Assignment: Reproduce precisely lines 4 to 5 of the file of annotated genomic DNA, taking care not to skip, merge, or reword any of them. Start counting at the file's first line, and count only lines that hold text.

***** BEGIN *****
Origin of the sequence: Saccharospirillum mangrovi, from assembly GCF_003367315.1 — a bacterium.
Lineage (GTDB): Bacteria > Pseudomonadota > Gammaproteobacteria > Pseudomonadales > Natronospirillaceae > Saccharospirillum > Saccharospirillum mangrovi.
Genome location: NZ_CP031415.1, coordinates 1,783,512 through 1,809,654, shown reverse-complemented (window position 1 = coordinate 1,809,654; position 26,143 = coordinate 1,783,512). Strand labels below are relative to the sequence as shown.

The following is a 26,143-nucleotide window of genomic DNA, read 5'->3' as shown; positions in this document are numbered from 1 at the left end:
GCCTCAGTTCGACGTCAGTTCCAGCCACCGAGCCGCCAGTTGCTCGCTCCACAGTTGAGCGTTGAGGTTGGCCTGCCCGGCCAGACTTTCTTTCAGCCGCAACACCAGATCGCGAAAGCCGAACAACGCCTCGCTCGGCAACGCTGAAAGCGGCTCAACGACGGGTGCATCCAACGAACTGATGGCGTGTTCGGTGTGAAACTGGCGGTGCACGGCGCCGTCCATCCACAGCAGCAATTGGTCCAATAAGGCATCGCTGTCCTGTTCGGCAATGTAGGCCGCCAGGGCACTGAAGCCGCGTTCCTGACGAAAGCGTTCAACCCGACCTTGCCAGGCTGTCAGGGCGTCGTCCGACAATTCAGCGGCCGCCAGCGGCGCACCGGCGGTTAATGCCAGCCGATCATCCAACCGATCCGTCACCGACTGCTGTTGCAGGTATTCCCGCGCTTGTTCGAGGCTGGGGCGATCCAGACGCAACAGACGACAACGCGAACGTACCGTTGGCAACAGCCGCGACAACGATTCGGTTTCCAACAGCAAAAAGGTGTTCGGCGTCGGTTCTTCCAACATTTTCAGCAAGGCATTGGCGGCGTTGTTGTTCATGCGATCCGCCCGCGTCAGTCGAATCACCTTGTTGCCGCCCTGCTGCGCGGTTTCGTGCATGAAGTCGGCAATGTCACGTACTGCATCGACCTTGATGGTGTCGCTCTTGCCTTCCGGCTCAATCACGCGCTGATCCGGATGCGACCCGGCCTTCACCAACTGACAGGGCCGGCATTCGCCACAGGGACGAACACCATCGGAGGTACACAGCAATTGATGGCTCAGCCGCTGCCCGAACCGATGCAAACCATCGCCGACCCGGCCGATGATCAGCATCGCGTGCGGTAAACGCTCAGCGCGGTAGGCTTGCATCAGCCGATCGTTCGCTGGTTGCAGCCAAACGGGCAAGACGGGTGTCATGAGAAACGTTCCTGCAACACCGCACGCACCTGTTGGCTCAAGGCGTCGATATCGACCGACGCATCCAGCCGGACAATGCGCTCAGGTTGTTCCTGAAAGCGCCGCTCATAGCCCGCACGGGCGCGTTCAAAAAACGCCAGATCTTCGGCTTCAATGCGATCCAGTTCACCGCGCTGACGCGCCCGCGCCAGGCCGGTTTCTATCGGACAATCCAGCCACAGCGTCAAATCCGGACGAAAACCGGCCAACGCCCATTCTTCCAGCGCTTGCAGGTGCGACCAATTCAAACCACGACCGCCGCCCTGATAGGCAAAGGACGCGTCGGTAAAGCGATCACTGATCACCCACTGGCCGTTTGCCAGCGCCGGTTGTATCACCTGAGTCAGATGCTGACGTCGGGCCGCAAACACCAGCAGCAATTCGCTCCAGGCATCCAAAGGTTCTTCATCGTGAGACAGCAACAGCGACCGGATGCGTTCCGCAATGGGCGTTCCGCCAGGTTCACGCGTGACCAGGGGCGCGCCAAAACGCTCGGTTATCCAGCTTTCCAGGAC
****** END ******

The following is a 26,143-nucleotide window of genomic DNA, read 5'->3' as shown; positions in this document are numbered from 1 at the left end:
GCCTCAGTTCGACGTCAGTTCCAGCCACCGAGCCGCCAGTTGCTCGCTCCACAGTTGAGCGTTGAGGTTGGCCTGCCCGGCCAGACTTTCTTTCAGCCGCAACACCAGATCGCGAAAGCCGAACAACGCCTCGCTCGGCAACGCTGAAAGCGGCTCAACGACGGGTGCATCCAACGAACTGATGGCGTGTTCGGTGTGAAACTGGCGGTGCACGGCGCCGTCCATCCACAGCAGCAATTGGTCCAATAAGGCATCGCTGTCCTGTTCGGCAATGTAGGCCGCCAGGGCACTGAAGCCGCGTTCCTGACGAAAGCGTTCAACCCGACCTTGCCAGGCTGTCAGGGCGTCGTCCGACAATTCAGCGGCCGCCAGCGGCGCACCGGCGGTTAATGCCAGCCGATCATCCAACCGATCCGTCACCGACTGCTGTTGCAGGTATTCCCGCGCTTGTTCGAGGCTGGGGCGATCCAGACGCAACAGACGACAACGCGAACGTACCGTTGGCAACAGCCGCGACAACGATTCGGTTTCCAACAGCAAAAAGGTGTTCGGCGTCGGTTCTTCCAACATTTTCAGCAAGGCATTGGCGGCGTTGTTGTTCATGCGATCCGCCCGCGTCAGTCGAATCACCTTGTTGCCGCCCTGCTGCGCGGTTTCGTGCATGAAGTCGGCAATGTCACGTACTGCATCGACCTTGATGGTGTCGCTCTTGCCTTCCGGCTCAATCACGCGCTGATCCGGATGCGACCCGGCCTTCACCAACTGACAGGGCCGGCATTCGCCACAGGGACGAACACCATCGGAGGTACACAGCAATTGATGGCTCAGCCGCTGCCCGAACCGATGCAAACCATCGCCGACCCGGCCGATGATCAGCATCGCGTGCGGTAAACGCTCAGCGCGGTAGGCTTGCATCAGCCGATCGTTCGCTGGTTGCAGCCAAACGGGCAAGACGGGTGTCATGAGAAACGTTCCTGCAACACCGCACGCACCTGTTGGCTCAAGGCGTCGATATCGACCGACGCATCCAGCCGGACAATGCGCTCAGGTTGTTCCTGAAAGCGCCGCTCATAGCCCGCACGGGCGCGTTCAAAAAACGCCAGATCTTCGGCTTCAATGCGATCCAGTTCACCGCGCTGACGCGCCCGCGCCAGGCCGGTTTCTATCGGACAATCCAGCCACAGCGTCAAATCCGGACGAAAACCGGCCAACGCCCATTCTTCCAGCGCTTGCAGGTGCGACCAATTCAAACCACGACCGCCGCCCTGATAGGCAAAGGACGCGTCGGTAAAGCGATCACTGATCACCCACTGGCCGTTTGCCAGCGCCGGTTGTATCACCTGAGTCAGATGCTGACGTCGGGCCGCAAACACCAGCAGCAATTCGCTCCAGGCATCCAAAGGTTCTTCATCGTGAGACAGCAACAGCGACCGGATGCGTTCCGCAATGGGCGTTCCGCCAGGTTCACGCGTGACCAGGGGCGCGCCAAAACGCTCGGTTATCCAGCTTTCCAGGAC